I work with brands on capsule collections, but also as a consultant. I look at how to translate the deep essence of a brand and communicate it to anyone. It's more about the human experience, how we live physically and mentally. It all travels through me and there has to be space for the serendipity of collaboration. In a contemporary world we can use imagery and design in a similar way to how primitive art forms have been used over the centuries. Visual images and objects are powerful and inclusive - they can override language barriers and cut across all kinds of cultural divisions. This is my process. Opening up the concept, filtering down, then building it. It’s a lot about trained intuition. Intuition is hard to define, so I guess you have to prove it!
Who are other artists you admire, and why?
Cy Twombly, Iggy Pop, Jean-Michel Basquiat. The primitive arts. Because they are all crazy beautiful!
How do you think art informs fashion or vice versa?
There is a lot of crossover. I have heard people say that fashion is frivolous, but I think it holds a lot of information about culture. Good and bad. Same with art. Things happen in time for a reason and I find this extremely interesting. Life, art, fashion has so much to do with context. I also feel as an artist that my body is my tool, so for me how the body is adorned or used in performance and/or production is very poignant.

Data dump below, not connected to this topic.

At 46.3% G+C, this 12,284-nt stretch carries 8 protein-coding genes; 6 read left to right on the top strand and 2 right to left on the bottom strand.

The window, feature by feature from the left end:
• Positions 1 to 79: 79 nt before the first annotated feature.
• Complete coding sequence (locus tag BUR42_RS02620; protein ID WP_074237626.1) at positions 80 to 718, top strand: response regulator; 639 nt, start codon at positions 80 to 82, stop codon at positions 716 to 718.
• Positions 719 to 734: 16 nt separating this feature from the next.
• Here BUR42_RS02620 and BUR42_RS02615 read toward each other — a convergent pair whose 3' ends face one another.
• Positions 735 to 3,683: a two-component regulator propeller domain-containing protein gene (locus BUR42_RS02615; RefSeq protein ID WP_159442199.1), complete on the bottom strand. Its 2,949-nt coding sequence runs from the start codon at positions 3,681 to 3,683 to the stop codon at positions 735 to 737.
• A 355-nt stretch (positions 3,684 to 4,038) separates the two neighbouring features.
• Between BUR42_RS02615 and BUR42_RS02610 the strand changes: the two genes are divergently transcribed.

Tell us about your style.
I have simplified a lot until I pretty much have a uniform now. Jeans, white shirt or t-shirt, and cashmere jumper. Or a workman’s jumpsuit, if I’m working with clay. I literally wear my clothes until they are threadbare!
What did you wear for this shoot?
The styles I chose are simple and have a masculine cut with a feminine feel. The drape of the Frances De Lourdes t-shirts is so elegant, so it’s just the tee paired with some A.P.C. boy’s jean hand-me-downs, my husband’s old Acne Max Cash, and my white Acne white high waist jeans.
Has your personal style changed over time?
When I was a kid, I flat out refused to wear dresses. In my 20s I was switching up my look and figuring it all out, partying and dressing for the night. Now it’s back to basics. I need clothes that I can move in, run around in, feel comfortable in.
In art, in fashion and in other areas of your life, what are the things that inspire you most?
Feelings - both in the sensory touch and in the internal. I have visceral reactions to things I see, and then I just know.
And what is the best advice to live by?
Listen to what you feel. It’s all information.
By Neada Jane
Photography by Bec Lorrimer